Goldie and the Gingerbreads were pioneers in the real meaning of the word. The band were the first all female band to be signed to a major label, paving the way for groups like The Runaways, the Go-Gos, Sleater-Kinney and many more, giving them a chance to take the stage and do their thing.
Formed in 1963, the band had hits with the songs ‘Can You Hear My Heartbeat’ and ‘Think About The Good Times’. The Gingerbreads were singer Genya (Goldie) Zelkowitz, drummer Ginger Panabianco, guitarist Carol MacDonald and organist Margo Lewis.
The seeds of the gingerbreads were first sowed when Genya, then the lead singer of The Escorts, saw Ginger perform at a club in New York. She was so bowled over by seeing a female drummer that she was inspired to form an all female rock n roll band and went over to Ginger after the gig. It wasn’t easy to find other members, finding a guitarist seemed to be the trickest stumbling block, but eventually they were complete with the addition of Margo and Carol. It is thought the band’s name was a play on Genya’s nickname, Goldie, and Ginger’s name.
Their big break came when they played the Mods and Rockers ball in 1964. The band mingled with The Rolling Stones, Warhol favourite Baby Jane Holzer and Ahmet Ertegun, chairman of Atlantic Records who promptly signed them to his label.
The band went on to tour Europe extensively with The Rolling Stones, The Yardbirds, The Kinks and the Hollies. While their were performing at the Peppermint Lounge in New York the band caught the attention of The Animals and their manager Mike Jeffries who were lured in by the music they heard coming from the club. They were amazed by what they heard. Eric Burdon, lead singer of The Animals, said: “There was so much feeling in Goldie’s voice that I was stunned to find such a ‘black’ sound could be produced by a group of white girls.”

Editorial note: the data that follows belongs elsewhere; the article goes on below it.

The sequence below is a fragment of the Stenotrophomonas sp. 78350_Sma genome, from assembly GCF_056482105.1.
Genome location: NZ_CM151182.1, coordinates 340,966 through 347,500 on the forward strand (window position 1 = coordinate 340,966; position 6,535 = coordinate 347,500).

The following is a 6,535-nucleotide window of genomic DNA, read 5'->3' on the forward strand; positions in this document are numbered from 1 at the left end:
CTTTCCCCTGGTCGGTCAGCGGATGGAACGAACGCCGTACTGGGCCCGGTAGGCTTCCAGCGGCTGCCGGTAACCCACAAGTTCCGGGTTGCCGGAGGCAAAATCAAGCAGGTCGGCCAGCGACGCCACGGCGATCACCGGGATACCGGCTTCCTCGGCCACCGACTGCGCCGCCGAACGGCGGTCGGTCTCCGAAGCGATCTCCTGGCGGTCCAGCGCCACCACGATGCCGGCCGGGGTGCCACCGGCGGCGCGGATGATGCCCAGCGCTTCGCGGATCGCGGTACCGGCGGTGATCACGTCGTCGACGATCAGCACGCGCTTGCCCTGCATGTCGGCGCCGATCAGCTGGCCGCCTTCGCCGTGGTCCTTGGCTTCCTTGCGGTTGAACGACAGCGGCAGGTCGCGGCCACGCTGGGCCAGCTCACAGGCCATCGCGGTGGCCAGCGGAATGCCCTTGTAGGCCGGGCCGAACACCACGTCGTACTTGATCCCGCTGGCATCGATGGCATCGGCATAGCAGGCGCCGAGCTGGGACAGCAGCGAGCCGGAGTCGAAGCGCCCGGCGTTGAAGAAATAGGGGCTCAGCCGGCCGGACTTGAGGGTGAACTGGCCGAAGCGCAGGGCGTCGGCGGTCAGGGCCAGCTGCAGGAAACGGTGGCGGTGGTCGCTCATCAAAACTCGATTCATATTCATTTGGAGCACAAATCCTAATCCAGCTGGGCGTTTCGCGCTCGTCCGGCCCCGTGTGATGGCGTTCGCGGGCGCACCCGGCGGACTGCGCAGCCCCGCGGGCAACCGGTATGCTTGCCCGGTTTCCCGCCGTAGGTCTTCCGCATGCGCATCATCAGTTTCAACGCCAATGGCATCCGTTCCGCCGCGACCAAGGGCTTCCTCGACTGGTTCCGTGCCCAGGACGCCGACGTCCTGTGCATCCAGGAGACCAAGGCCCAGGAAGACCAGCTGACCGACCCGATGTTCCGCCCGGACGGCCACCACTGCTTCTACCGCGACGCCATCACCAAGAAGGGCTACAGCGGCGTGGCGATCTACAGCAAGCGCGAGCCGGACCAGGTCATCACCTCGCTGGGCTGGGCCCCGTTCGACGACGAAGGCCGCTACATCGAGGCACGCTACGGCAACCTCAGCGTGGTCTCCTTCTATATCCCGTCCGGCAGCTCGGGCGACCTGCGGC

Their first hit single in the UK, ‘Can You Hear My Heartbeat’, was produced by Animals keyboardist Alan Price who said that Lewis’ organ playing was so good it made him want to go out and get drunk. The band had hopes of the single being a success in the US but this was thwarted by Herman’s Hermits version, which was released just two weeks before the Gingerbread’s US release.
When the band returned to the States they tried desperately to garner success, both professional and commercial, to no avail. Over the course of 1967 and 1968 the band slowly broke up. Carol and Ginger went on to form jazz-fusion band Isis, Genya went on to release several solo albums and form the band Ten Wheel Drive and Margo is now the owner and president of a talent booking agency based in New York.
Despite their short career the band made a huge crack in that 10in thick glass ceiling the music business prefers not to acknowledge. It took guts to get up on stage as an all female band in the early sixties, in an environment where we can barely imagine the kind of crap they had to deal with on a daily basis to be taken seriously. As I said before without them we’d have no Runaways, no Bangles, no Riot Grrrl and no Don’t Dance Her Down Boys, it was the Riot Grrrl movement that inspired me to write this blog. We all need to take a second and remember those who came before us, remember the Gingerbreads.